EnvChBasicsCondensedLect

EnvChBasicsCondensedLect - Narrative for a Lecture on...

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Narrative for a Lecture on Environmental Chemistry Slide 1: Environmental chemistry is that branch of chemical science that deals with the production, transport, reactions, effects, and fates of chemical species in the water, air, terrestrial, and biological environment and the effects of human activities thereon. ENVIRONMENTAL CHEMISTRY Environmental chemistry is that branch of chemical science that deals with the production, transport, reactions, effects, and fates of chemical species in the water, air, terrestrial, and biological environments and the effects of human activities thereon. Reference: Stanley E. Manahan, Fundamentals of Environmental Chemistry, 3rd ed., Taylor & Francis/CRC Press, 2009 (manahans@missouri.edu) For additional information about environmental chemistry and to download this and other presentations see: http://sites.google.com/site/manahan1937/Home http://manahans1.googlepages.com/
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S(coal) + O 2 SO 2 SO 2 SO 2 + 1 / 2 O 2 + H 2 O H 2 SO 4 H 2 SO 4 H 2 SO 4 , sulfates ILLUSTRATION OF THE DEFINITION OF ENVIRONMENTAL CHEMISTRY Slide 2: The definition of environmental chemistry is illustrated with a typical pollutant species. In this case sulfur in coal is oxidized to sulfur dioxide gas that is emitted to the atmosphere. The sulfur dioxide gas can be oxidized to sulfuric acid by atmospheric chemical processes, fall back to Earth as acid rain, affect a receptor such as plants, and end up in a "sink" such as a body of water or soil.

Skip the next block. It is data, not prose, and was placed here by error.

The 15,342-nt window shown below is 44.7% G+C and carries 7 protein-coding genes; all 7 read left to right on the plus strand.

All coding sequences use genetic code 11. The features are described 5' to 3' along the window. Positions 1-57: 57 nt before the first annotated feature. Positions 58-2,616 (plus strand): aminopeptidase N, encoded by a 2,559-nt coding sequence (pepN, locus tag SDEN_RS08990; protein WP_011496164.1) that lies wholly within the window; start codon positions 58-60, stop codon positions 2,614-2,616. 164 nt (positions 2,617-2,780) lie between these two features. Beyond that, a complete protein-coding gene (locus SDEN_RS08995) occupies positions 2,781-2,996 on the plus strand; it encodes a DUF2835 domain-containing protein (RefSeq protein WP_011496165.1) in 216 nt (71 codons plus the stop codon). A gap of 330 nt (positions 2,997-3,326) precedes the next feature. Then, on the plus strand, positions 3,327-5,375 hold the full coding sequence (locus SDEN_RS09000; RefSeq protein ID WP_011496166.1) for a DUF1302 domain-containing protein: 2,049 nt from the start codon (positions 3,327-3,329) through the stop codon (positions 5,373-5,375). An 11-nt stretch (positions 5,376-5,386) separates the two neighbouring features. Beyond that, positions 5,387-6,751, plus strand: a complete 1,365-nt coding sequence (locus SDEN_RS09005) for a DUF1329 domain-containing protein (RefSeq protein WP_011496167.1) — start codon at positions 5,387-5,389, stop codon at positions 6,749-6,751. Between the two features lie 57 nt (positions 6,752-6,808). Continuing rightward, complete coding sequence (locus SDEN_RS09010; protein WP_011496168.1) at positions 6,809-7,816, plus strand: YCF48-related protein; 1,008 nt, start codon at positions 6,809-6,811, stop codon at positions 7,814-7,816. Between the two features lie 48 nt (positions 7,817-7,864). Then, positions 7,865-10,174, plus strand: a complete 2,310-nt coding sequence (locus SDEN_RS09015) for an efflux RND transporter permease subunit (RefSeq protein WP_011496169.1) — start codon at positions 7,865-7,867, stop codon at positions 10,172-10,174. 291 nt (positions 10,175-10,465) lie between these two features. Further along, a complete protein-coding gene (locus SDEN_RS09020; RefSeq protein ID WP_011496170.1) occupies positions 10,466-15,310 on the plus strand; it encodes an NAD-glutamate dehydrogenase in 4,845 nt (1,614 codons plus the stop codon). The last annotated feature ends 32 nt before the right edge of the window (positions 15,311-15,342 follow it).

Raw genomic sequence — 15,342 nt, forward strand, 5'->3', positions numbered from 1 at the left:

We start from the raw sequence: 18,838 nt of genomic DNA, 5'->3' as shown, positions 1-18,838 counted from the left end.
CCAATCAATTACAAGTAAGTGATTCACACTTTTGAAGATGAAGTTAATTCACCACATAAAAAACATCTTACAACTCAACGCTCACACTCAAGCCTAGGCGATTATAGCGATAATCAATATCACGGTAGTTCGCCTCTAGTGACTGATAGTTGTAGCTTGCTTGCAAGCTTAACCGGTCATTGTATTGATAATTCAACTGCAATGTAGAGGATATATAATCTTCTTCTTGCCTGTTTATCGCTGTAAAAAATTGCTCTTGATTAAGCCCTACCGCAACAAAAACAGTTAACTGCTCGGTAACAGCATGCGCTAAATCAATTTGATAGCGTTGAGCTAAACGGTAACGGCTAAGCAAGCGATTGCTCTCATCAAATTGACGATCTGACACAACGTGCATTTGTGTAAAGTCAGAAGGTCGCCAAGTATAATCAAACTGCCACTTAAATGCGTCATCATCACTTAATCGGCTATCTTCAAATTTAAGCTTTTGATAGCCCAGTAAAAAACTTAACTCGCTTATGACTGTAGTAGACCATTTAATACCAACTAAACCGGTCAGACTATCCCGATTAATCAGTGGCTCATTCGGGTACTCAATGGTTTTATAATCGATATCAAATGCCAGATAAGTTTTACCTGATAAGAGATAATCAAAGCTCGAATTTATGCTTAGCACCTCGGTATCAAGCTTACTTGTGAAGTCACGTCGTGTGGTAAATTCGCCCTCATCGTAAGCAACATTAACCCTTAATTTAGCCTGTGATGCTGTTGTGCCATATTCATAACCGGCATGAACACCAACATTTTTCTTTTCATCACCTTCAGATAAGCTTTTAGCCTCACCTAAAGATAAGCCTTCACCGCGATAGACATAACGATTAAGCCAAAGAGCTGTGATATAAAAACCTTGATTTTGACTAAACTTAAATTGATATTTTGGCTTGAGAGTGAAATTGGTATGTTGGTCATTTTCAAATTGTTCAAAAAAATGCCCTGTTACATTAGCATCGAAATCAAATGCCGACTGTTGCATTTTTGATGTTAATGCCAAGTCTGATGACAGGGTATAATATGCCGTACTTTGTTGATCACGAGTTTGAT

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Slide 3: In the past many environmental problems were caused by practices that now seem to be totally unacceptable as expressed from the quote in this slide from what was regarded as a reputable book on the American chemical industry in 1954. The result was polluted air, polluted water, dangerous hazardous waste sites, and harm to living organisms. Into the river Out the door Up the stack (From American Chemical Industry —a History, W. Haynes, Van Nostrand Publishers, 1954) The Old Attitude: “By sensible definition any by-product of a chemical operation for which there is no profitable use is a waste. The most convenient, least expensive way of disposing of said waste—up the chimney or down the river—is best.”
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Slide 4: Dating from around 1970, laws and regulations were implemented to control air and water pollution and to clean up hazardous waste sites. These measures have relied largely upon “end of pipe” controls in which pollutants were generated but were removed before release to the environment. Although costly and requiring constant vigilance to make sure that standards have been met, these measures have been successful in reducing pollution and preventing increases in pollutant releases. Currently: A “command-and-control” approach using “end- of-pipe” treatment measures and remediation of waste sites has reduced major environmental problems Wastewater treatment Remediation Stack controls
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Slide 5: As an alternative to the regulatory approach, the tendency now is toward sustainability with systems that emphasize recycling of materials, exchange of materials between concerns, and zero discharge of wastes. Properly designed, such systems are
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This note was uploaded on 11/27/2011 for the course ECON 101 taught by Professor Robert during the Fall '08 term at Montgomery College.

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EnvChBasicsCondensedLect - Narrative for a Lecture on...

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